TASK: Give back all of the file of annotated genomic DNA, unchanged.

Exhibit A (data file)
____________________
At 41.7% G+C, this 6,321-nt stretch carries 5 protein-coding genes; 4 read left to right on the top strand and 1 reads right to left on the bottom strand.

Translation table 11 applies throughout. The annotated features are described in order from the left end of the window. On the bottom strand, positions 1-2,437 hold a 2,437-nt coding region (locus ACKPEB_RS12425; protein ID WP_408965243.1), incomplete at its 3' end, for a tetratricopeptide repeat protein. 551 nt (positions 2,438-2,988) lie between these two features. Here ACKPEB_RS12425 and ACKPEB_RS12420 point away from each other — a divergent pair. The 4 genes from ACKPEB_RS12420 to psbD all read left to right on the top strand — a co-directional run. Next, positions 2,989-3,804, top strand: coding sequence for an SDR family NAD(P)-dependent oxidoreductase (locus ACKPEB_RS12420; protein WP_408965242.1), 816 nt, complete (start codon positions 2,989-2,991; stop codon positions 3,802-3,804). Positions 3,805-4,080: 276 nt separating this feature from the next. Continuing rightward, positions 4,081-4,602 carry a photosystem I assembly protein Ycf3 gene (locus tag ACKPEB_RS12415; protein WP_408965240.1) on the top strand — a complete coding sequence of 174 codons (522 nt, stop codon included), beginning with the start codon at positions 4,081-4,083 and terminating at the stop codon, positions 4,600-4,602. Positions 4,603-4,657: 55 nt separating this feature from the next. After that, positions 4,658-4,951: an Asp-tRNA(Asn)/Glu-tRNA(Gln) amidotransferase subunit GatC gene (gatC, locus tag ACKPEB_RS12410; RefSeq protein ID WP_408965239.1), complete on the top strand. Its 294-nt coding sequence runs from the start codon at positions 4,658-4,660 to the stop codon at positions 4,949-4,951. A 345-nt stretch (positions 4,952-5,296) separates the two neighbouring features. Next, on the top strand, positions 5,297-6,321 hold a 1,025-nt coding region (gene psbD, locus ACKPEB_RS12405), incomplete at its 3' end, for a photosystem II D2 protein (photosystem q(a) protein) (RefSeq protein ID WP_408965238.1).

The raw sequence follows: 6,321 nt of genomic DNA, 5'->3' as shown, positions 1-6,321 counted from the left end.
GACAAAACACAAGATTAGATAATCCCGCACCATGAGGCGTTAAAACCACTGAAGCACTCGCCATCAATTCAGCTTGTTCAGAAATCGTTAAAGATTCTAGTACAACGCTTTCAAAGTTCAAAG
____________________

At 41.7% G+C, this 6,321-nt stretch carries 5 protein-coding genes; 4 read left to right on the top strand and 1 reads right to left on the bottom strand.

Translation table 11 applies throughout. The annotated features are described in order from the left end of the window. On the bottom strand, positions 1-2,437 hold a 2,437-nt coding region (locus ACKPEB_RS12425; protein ID WP_408965243.1), incomplete at its 3' end, for a tetratricopeptide repeat protein. 551 nt (positions 2,438-2,988) lie between these two features. Here ACKPEB_RS12425 and ACKPEB_RS12420 point away from each other — a divergent pair. The 4 genes from ACKPEB_RS12420 to psbD all read left to right on the top strand — a co-directional run. Next, positions 2,989-3,804, top strand: coding sequence for an SDR family NAD(P)-dependent oxidoreductase (locus ACKPEB_RS12420; protein WP_408965242.1), 816 nt, complete (start codon positions 2,989-2,991; stop codon positions 3,802-3,804). Positions 3,805-4,080: 276 nt separating this feature from the next. Continuing rightward, positions 4,081-4,602 carry a photosystem I assembly protein Ycf3 gene (locus tag ACKPEB_RS12415; protein WP_408965240.1) on the top strand — a complete coding sequence of 174 codons (522 nt, stop codon included), beginning with the start codon at positions 4,081-4,083 and terminating at the stop codon, positions 4,600-4,602. Positions 4,603-4,657: 55 nt separating this feature from the next. After that, positions 4,658-4,951: an Asp-tRNA(Asn)/Glu-tRNA(Gln) amidotransferase subunit GatC gene (gatC, locus tag ACKPEB_RS12410; RefSeq protein ID WP_408965239.1), complete on the top strand. Its 294-nt coding sequence runs from the start codon at positions 4,658-4,660 to the stop codon at positions 4,949-4,951. A 345-nt stretch (positions 4,952-5,296) separates the two neighbouring features. Next, on the top strand, positions 5,297-6,321 hold a 1,025-nt coding region (gene psbD, locus ACKPEB_RS12405), incomplete at its 3' end, for a photosystem II D2 protein (photosystem q(a) protein) (RefSeq protein ID WP_408965238.1).

The raw sequence follows: 6,321 nt of genomic DNA, 5'->3' as shown, positions 1-6,321 counted from the left end.
GACAAAACACAAGATTAGATAATCCCGCACCATGAGGCGTTAAAACCACTGAAGCACTCGCCATCAATTCAGCTTGTTCAGAAATCGTTAAAGATTCTAGTACAACGCTTTCAAAGTTCAAAG